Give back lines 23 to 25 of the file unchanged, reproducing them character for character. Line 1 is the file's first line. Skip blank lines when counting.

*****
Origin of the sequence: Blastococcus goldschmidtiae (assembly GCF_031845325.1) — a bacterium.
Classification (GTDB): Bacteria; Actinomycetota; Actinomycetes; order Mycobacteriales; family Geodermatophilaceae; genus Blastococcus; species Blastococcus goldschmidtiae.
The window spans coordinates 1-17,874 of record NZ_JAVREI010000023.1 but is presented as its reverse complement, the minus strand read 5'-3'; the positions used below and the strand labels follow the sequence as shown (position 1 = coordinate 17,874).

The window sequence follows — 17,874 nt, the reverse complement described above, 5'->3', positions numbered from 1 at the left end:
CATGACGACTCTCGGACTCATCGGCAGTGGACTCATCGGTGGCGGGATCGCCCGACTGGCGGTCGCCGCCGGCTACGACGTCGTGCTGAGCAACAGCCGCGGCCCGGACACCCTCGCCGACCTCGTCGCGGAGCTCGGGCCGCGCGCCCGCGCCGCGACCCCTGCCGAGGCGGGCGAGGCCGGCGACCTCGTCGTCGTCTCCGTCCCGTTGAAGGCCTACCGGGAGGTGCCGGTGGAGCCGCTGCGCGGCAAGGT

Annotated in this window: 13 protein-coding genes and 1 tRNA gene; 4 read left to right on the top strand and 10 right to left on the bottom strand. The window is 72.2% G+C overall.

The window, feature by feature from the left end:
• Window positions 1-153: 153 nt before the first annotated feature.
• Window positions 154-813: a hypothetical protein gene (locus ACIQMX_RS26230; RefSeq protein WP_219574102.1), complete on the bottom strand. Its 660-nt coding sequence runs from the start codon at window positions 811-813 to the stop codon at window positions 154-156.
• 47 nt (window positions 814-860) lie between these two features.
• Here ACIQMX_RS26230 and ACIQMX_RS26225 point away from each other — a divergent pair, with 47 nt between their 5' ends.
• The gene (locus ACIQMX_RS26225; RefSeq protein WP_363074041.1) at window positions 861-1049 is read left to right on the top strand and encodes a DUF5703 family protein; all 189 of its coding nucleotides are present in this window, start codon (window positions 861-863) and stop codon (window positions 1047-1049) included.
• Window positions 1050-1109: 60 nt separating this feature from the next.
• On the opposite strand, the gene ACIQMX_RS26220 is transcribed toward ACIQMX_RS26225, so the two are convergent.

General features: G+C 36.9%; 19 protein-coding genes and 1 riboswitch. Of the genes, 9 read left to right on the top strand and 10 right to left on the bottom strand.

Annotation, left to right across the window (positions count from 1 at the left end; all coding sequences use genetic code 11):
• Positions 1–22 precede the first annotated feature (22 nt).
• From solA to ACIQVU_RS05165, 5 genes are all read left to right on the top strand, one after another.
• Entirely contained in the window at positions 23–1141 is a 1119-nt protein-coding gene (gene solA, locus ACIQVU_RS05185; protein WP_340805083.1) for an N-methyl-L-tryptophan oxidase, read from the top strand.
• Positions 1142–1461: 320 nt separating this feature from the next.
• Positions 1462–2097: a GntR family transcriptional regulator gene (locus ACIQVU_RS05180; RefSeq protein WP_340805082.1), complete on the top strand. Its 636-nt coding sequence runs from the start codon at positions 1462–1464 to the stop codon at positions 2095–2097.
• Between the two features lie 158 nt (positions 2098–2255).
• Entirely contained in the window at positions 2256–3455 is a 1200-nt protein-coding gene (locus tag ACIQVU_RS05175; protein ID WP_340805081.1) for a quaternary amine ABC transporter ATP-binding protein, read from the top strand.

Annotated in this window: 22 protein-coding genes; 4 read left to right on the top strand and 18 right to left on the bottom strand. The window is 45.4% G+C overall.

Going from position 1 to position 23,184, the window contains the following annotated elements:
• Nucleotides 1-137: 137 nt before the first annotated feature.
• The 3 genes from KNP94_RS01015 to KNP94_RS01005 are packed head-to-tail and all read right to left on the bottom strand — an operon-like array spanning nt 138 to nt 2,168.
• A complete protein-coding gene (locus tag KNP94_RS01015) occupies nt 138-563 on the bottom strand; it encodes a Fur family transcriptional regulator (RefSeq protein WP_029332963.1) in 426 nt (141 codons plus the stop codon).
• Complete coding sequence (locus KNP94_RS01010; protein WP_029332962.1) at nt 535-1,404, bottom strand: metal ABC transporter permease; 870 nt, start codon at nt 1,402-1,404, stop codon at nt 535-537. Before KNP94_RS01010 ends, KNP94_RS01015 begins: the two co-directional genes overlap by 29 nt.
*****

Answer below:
• Entirely contained in the window at positions 2256–3455 is a 1200-nt protein-coding gene (locus tag ACIQVU_RS05175; protein ID WP_340805081.1) for a quaternary amine ABC transporter ATP-binding protein, read from the top strand.

Annotated in this window: 22 protein-coding genes; 4 read left to right on the top strand and 18 right to left on the bottom strand. The window is 45.4% G+C overall.

Going from position 1 to position 23,184, the window contains the following annotated elements: